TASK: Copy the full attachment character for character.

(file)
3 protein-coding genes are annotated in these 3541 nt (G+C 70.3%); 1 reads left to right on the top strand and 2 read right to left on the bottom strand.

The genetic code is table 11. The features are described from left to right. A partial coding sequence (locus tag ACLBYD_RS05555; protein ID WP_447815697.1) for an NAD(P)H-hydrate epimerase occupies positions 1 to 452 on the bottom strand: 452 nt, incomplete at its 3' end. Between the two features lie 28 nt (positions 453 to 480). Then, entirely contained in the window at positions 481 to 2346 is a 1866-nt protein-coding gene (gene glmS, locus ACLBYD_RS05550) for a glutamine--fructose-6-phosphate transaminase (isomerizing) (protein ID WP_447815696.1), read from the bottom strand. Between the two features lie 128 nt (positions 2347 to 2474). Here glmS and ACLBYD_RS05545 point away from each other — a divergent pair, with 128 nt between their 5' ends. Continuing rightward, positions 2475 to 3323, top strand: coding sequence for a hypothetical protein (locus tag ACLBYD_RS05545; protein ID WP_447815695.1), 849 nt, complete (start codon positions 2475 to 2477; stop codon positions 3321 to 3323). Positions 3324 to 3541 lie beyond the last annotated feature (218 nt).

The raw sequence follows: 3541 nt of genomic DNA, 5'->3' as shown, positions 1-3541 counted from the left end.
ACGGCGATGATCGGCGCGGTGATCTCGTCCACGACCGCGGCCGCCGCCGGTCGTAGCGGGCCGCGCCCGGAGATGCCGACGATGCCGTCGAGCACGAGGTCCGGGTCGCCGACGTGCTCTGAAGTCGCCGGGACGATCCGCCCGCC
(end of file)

3 protein-coding genes are annotated in these 3541 nt (G+C 70.3%); 1 reads left to right on the top strand and 2 read right to left on the bottom strand.

The genetic code is table 11. The features are described from left to right. A partial coding sequence (locus tag ACLBYD_RS05555; protein ID WP_447815697.1) for an NAD(P)H-hydrate epimerase occupies positions 1 to 452 on the bottom strand: 452 nt, incomplete at its 3' end. Between the two features lie 28 nt (positions 453 to 480). Then, entirely contained in the window at positions 481 to 2346 is a 1866-nt protein-coding gene (gene glmS, locus ACLBYD_RS05550) for a glutamine--fructose-6-phosphate transaminase (isomerizing) (protein ID WP_447815696.1), read from the bottom strand. Between the two features lie 128 nt (positions 2347 to 2474). Here glmS and ACLBYD_RS05545 point away from each other — a divergent pair, with 128 nt between their 5' ends. Continuing rightward, positions 2475 to 3323, top strand: coding sequence for a hypothetical protein (locus tag ACLBYD_RS05545; protein ID WP_447815695.1), 849 nt, complete (start codon positions 2475 to 2477; stop codon positions 3321 to 3323). Positions 3324 to 3541 lie beyond the last annotated feature (218 nt).

The raw sequence follows: 3541 nt of genomic DNA, 5'->3' as shown, positions 1-3541 counted from the left end.
ACGGCGATGATCGGCGCGGTGATCTCGTCCACGACCGCGGCCGCCGCCGGTCGTAGCGGGCCGCGCCCGGAGATGCCGACGATGCCGTCGAGCACGAGGTCCGGGTCGCCGACGTGCTCTGAAGTCGCCGGGACGATCCGCCCGCC